Cité de Carcassonne
The Cité de Carcassonne is a medieval citadel located in the French city of Carcassonne, in the department of Aude, Occitanie region. It is located on a hill on the right bank of the River Aude, in the south-east part of the city proper.
Founded during the Gallo-Roman period, the citadel derives its reputation from its 3 kilometres (1.9 mi) long double surrounding walls interspersed by 52 towers. The town has about 2,500 years of history and has been occupied in different ages by Romans, Visigoths, Saracens, and Crusaders. At the beginning of its history it was a Gaulish settlement then in the 3rd century A.D., the Romans decided to transform it into a fortified town. The Roman defences were in place by 333 AD, when the town is described as a castellum. The original walls were supported by between 34 and 40 towers, spaced from 18 to 30 metres apart along the curtain wall. Each tower was semicircular in plan and about 14 metres tall. There were probably four main entrances to the town.
The Gallo-Roman walls were rebuilt during the town’s occupation by the Visigoths in the 5th and 6th centuries, but the original structure remained in place. After 1226, an additional line of fortifications was added outside of the Roman walls. The town was finally annexed to the kingdom of France in 1247 A.D. It provided a strong French frontier between France and the Crown of Aragon. During this period, the inner, Roman walls were largely demolished and replaced, while the new outer walls were reinforced and extended to the south. The new towers built during this work were mainly circular, but two were square. Construction continued into the reign of King Philip IV in the early 14th century.
In 1659, after the Treaty of the Pyrenees, the province of Roussillon became a part of France, and the town lost its military significance. Fortifications were abandoned and the town became one of the economic centres of France, concentrating on the woolen textile industry.
In 1849 the French government decided that the city fortifications should be demolished. This decision was strongly opposed by the local people. Jean-Pierre Cros-Mayrevieille and Prosper Mérimée, an eminent archaeologist and historian, led a campaign to preserve the fortress as a historical monument. The government later reversed its decision and in 1853 restoration work began. The architect Eugène Viollet-le-Duc was charged with renovating the fortress.Viollet-le-Duc’s work was criticised during his lifetime as inappropriate to the climate and traditions of the region. After his death in 1879, the restoration work was continued by his pupil, Paul Boeswillwald, and later by the architect Nodet.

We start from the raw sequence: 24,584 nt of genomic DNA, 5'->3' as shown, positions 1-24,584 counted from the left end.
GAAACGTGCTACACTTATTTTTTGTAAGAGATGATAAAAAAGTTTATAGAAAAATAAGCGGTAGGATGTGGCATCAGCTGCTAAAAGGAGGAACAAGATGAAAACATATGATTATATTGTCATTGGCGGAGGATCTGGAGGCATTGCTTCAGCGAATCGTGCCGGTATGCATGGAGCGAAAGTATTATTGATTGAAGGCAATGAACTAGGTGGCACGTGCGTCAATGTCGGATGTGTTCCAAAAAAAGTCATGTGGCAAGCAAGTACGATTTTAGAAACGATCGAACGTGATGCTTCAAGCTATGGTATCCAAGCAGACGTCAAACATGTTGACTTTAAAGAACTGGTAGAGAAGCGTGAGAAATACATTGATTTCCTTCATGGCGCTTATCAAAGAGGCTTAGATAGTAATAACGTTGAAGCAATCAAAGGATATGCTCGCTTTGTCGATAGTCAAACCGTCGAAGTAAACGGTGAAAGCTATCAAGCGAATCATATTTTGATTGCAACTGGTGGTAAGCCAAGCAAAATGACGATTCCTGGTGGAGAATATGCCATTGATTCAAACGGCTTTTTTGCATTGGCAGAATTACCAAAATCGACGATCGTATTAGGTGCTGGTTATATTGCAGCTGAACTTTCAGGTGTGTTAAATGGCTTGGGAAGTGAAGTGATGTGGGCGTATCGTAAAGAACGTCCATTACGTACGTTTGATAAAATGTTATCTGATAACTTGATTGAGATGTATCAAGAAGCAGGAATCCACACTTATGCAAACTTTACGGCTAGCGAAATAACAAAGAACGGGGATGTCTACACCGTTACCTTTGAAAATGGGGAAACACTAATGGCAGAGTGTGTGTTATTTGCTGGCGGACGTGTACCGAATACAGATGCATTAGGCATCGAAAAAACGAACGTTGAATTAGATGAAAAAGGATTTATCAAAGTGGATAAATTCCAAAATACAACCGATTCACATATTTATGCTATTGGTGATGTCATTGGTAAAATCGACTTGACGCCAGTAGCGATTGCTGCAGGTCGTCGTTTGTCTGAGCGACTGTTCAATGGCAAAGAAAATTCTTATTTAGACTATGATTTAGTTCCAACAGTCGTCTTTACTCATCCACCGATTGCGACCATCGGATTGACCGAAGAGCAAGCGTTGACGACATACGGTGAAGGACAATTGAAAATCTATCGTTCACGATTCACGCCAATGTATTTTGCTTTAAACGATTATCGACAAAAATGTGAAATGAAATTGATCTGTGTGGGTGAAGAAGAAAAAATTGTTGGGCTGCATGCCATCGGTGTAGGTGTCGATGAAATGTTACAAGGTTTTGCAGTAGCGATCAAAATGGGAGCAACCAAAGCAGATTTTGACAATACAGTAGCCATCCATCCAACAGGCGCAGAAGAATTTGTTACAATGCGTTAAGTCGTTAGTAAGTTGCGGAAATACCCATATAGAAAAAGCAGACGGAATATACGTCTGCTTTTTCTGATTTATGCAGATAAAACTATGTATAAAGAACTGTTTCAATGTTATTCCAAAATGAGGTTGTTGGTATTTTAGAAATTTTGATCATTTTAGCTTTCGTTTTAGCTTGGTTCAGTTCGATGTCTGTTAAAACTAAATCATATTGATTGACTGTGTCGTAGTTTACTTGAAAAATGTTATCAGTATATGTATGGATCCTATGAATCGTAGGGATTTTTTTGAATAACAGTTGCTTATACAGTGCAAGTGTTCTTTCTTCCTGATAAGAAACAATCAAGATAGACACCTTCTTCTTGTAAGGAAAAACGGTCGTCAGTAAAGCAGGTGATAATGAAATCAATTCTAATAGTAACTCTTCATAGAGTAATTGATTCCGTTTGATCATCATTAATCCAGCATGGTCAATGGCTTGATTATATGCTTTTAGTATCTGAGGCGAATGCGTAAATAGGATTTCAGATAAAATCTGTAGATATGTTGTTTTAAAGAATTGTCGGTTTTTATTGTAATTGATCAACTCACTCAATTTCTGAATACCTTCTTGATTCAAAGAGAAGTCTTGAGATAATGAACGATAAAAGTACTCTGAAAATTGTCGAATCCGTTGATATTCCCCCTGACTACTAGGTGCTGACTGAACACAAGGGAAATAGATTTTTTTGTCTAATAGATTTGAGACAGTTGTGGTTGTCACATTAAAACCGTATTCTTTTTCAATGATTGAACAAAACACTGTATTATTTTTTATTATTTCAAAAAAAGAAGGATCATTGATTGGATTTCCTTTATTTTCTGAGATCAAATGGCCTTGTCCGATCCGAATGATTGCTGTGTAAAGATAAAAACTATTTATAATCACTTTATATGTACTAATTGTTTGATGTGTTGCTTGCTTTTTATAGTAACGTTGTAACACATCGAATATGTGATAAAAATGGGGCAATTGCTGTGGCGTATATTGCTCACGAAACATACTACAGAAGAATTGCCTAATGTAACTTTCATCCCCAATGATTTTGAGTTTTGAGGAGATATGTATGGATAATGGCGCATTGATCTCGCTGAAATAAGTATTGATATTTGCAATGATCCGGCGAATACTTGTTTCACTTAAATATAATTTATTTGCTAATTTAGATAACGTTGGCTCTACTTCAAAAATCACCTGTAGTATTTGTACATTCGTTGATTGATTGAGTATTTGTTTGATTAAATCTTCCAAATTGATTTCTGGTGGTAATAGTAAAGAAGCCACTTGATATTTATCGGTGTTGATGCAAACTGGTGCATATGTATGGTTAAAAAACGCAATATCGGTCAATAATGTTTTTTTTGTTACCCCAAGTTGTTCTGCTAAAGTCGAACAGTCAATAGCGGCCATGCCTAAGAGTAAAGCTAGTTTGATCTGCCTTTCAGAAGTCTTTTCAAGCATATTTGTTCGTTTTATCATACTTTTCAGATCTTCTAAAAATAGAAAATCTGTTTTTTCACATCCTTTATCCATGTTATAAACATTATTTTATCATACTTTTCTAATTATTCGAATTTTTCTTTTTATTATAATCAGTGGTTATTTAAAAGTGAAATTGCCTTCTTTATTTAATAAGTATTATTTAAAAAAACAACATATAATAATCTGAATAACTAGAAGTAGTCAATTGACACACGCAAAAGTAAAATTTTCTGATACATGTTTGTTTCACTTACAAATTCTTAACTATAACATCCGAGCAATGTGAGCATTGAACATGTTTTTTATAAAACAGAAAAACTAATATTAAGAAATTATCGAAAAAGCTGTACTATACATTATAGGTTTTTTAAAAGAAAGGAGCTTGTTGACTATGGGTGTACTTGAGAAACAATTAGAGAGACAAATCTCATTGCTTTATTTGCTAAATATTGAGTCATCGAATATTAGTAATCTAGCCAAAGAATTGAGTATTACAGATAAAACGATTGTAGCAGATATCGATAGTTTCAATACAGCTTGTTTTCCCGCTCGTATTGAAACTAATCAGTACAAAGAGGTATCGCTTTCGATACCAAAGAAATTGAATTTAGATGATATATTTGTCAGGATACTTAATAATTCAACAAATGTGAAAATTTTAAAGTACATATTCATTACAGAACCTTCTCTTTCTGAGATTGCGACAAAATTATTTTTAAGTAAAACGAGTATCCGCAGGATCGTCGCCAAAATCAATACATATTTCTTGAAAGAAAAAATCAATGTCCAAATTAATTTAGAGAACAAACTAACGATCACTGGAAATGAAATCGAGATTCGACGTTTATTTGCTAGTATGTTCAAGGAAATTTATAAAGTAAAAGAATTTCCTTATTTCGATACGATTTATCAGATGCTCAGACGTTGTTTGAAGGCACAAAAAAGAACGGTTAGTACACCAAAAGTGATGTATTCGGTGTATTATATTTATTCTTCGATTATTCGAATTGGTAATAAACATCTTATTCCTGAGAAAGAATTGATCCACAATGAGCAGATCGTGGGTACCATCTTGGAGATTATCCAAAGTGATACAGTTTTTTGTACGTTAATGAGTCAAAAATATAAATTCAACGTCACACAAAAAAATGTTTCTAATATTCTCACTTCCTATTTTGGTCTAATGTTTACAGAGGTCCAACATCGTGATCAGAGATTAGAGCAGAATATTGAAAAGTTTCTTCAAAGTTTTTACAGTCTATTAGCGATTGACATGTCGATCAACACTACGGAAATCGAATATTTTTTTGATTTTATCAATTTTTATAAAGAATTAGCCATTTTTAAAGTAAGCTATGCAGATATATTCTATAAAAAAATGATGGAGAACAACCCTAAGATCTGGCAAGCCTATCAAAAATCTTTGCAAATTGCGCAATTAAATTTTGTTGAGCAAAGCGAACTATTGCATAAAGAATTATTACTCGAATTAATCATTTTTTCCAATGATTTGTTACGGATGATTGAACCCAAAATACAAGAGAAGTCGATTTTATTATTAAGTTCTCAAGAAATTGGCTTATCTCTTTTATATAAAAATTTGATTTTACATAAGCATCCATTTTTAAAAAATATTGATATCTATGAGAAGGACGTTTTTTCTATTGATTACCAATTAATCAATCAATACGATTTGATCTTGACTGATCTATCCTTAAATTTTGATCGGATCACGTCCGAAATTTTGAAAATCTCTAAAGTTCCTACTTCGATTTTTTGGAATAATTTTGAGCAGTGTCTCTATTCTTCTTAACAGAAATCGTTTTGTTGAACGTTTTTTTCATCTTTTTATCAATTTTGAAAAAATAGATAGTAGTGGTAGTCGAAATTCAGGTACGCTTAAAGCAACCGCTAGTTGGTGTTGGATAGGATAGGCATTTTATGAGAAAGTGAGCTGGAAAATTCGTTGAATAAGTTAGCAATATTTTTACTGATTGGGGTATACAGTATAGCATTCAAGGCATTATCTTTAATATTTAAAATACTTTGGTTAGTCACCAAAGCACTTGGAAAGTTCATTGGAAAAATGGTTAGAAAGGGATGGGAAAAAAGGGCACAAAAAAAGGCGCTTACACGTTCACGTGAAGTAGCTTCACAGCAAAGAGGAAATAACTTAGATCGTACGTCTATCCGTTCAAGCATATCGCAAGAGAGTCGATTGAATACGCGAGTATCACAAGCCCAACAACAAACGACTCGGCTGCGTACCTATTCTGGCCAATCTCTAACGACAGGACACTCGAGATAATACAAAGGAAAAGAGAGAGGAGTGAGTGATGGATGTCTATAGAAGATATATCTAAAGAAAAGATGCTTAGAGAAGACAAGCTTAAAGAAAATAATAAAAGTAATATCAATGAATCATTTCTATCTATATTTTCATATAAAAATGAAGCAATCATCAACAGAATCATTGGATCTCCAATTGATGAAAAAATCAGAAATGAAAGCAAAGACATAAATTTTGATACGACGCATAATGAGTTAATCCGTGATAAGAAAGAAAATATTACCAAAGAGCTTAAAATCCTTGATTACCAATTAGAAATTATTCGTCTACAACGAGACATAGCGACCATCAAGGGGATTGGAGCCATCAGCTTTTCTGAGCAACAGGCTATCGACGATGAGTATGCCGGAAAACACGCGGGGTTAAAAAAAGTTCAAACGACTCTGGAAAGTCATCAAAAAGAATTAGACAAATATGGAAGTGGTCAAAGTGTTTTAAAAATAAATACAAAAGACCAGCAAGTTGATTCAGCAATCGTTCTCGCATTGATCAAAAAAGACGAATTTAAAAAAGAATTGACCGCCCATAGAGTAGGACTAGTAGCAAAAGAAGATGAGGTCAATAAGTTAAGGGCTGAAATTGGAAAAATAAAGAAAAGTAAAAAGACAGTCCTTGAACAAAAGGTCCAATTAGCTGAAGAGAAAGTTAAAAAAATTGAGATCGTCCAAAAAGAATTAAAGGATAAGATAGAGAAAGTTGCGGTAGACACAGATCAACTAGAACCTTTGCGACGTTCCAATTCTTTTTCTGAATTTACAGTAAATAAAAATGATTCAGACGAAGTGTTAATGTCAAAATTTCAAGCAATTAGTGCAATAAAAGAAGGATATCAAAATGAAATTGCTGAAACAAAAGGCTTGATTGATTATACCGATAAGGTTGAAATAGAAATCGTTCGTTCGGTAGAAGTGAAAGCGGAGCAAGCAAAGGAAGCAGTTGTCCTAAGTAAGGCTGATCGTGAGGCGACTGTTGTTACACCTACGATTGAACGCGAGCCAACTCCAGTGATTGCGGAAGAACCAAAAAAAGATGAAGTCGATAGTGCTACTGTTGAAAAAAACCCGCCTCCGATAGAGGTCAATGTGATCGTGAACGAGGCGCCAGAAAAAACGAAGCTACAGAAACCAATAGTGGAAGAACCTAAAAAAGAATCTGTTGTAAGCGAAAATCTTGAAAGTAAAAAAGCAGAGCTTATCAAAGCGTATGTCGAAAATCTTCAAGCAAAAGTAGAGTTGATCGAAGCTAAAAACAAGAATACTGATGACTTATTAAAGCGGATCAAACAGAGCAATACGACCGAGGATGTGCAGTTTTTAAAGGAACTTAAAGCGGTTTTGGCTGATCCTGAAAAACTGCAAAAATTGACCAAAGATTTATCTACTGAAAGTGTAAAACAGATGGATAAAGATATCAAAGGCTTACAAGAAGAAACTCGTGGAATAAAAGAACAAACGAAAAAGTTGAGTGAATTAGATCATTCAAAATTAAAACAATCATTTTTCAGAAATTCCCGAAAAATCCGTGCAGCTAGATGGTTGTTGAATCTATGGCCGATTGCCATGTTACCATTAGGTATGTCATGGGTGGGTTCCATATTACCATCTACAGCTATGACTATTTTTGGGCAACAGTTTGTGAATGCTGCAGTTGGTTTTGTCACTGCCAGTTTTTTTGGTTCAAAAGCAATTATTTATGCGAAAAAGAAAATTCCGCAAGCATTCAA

(Pictures taken in 1993)
Le Mont-Saint-Michel is an island and mainland commune in Normandy, France.
The island has held strategic fortifications since ancient times and since the 8th century AD has been the seat of the monastery from which it draws its name. The structural composition of the town exemplifies the feudal society that constructed it: on top, God, the abbey and monastery; below, the great halls; then stores and housing; and at the bottom, outside the walls, houses for fishermen and farmers.
The commune’s position—on an island just a few hundred metres from land—made it accessible at low tide to the many pilgrims to its abbey, but defensible as an incoming tide stranded, drove off, or drowned would-be assailants. The Mont remained unconquered during the Hundred Years’ War; a small garrison fended off a full attack by the English in 1433. The reverse benefits of its natural defence were not lost on Louis XI, who turned the Mont into a prison. Thereafter the abbey began to be used regularly as a jail during the Ancien Régime.
One of France’s most recognisable landmarks, visited by more than 3 million people each year, the Mont Saint-Michel and its bay are on the UNESCO list of World Heritage Sites.
(Pictures taken in 2002)
Palais des Papes
The Palais des Papes is an historical palace located in Avignon, southern France. It is one of the largest and most important medieval Gothic buildings in Europe. Once a fortress and palace, the papal residence was the seat of Western Christianity during the 14th century. Six papal conclaves were held in the Palais, leading to the elections of Benedict XII in 1334, Clement VI in 1342, Innocent VI in 1352, Urban V in 1362, Gregory XI in 1370 and Antipope Benedict XIII in 1394.
(pictures taken in 1993)
Basilique Cathédrale Sainte-Cécile d’Albi
The Basilique Cathédrale Sainte-Cécile d’Albi, also known as Albi Cathedral, is the most important Catholic building in Albi, France and is the seat of the Catholic Archbishop of Albi. First built as a fortress in the aftermath of the Albigensian Crusade; begun in 1282 and under construction for 200 years, it is claimed to be the largest brick building in the world.
In 2010 the cathedral was designated a UNESCO World Heritage Site.
(Picture taken in 1994)